I spent a number of years directing duplicate games here in Houston. I saw the same scenario play out many times. Tuesday evening was the novice game and one Tuesday two young guys came in and purchased an entry. Neither had played anything but social bridge before but they were determined to tackle duplicate. That evening they came in last. I do not mean below average. I mean last place. No one had a lower score. They came back the next Tuesday and played again. They again were dead last. This continued for nine more weeks! For eleven weeks in a row they were in absolute last place in the novice game. It became intriguing for me to see each week if they would improve their standing. In the twelfth game they beat two pairs and would have thought they had just won the Vanderbilt. It was a breakout day for them even if they did not know it at the time.
The next week they racked up an average game and the fourteenth week they scratched by squeaking out a fourth place finish. From that point on their game continued to improve. Did they win every week? No, but from that point forward they believed that they could. Subconsciously they now realized it was possible. They now had gained enough self confidence to allow themselves to win.
The mind is a funny thing. It tends to enable what you believe. If, for example, you constantly say to your self, "I am terrible at judging when to make a penalty double. Every time that I do, they end up making the contract." What are you doing? You are reinforcing the exact behavior that you do not want to happen. Stop the negative affirmations. An even better routine is to try to make positive affirmations.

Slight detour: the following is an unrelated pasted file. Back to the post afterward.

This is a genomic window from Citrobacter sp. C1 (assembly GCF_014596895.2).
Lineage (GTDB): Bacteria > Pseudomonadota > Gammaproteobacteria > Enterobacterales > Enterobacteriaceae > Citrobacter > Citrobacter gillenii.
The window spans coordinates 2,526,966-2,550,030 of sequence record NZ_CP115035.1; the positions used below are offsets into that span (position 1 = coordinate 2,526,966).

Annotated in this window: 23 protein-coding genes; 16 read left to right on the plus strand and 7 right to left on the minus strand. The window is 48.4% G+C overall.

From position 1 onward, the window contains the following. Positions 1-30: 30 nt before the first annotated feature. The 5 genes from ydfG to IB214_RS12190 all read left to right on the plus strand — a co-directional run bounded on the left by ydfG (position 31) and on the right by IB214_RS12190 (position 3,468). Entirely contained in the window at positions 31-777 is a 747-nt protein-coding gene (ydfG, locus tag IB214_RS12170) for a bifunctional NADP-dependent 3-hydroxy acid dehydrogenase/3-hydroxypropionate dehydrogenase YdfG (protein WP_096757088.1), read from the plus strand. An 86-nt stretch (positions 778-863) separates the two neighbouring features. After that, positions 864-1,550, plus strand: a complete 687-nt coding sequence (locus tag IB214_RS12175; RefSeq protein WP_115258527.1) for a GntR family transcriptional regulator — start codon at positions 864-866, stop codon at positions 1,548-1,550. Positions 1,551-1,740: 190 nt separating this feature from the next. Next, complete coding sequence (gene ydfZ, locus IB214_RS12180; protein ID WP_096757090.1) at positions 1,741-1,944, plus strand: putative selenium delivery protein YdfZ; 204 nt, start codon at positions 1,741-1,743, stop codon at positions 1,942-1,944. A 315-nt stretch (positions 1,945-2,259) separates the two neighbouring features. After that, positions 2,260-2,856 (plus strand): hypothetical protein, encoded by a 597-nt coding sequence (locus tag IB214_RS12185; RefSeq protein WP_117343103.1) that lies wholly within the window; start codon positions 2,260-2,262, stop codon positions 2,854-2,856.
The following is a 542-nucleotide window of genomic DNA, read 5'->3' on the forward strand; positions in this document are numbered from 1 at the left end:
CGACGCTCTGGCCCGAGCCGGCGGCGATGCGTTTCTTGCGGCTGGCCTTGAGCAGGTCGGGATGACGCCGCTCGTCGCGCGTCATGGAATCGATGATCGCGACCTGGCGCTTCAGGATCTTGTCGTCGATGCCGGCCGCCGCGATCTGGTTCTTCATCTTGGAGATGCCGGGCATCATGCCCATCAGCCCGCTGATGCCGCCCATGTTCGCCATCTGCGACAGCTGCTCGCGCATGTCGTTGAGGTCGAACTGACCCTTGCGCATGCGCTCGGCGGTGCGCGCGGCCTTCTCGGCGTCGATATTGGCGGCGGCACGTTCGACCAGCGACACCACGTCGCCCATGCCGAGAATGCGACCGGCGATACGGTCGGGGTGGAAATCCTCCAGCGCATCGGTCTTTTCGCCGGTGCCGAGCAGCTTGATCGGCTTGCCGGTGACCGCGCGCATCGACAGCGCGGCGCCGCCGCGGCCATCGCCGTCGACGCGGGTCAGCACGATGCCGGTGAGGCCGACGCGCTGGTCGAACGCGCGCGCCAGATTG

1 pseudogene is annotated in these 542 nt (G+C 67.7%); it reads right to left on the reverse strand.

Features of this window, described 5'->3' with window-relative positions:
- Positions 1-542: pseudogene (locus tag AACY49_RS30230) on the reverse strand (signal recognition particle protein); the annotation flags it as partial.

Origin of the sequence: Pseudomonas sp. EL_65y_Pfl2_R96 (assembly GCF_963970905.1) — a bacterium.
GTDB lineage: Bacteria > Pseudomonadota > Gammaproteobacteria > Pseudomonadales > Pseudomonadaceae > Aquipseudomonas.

The next time you sit down against the local hot shots, instead of saying to your self, "Gee these guys always beat me", try instead saying "I am going to bid and play my hand to the best of my ability. These guys only take one trick with their ace just like every one else." Will you beat them every time? No, but you wonít set yourself up for failure either.
Another area where the subconscious comes into play is board results during a matchpoint pairs game. You and partner are cruising along having a pretty good game when suddenly it happens. You get a zero. You did something ill advised and you knew better.
Everyone wants to win and a zero does not help that cause. During my tenure as a club director I recognize one very common outcome from the zero. Subconsciously you start, "Thatís it. We canít win now. This game is shot. We have no hope unless I can get that zero back by getting a top board." Nothing could be further from the truth, but on the next hand you subconsciously set out to get a top. You know what you usually get instead? Thatís right, another zero. So the game just deteriorates until the outcome really is shot and you do not have any chance of winning. I have seen it time and time again.
Instead I recommend you consciously set out on the next hand to get exactly average. Almost every partnership in the room will have at least one very poor board result. Take yours in stride and set out to make sure that you do not give in to the "dark side".
Think about the mental aspect of the game and learn to use it wisely. Believe in yourself and your results will improve.
Let me hear from you.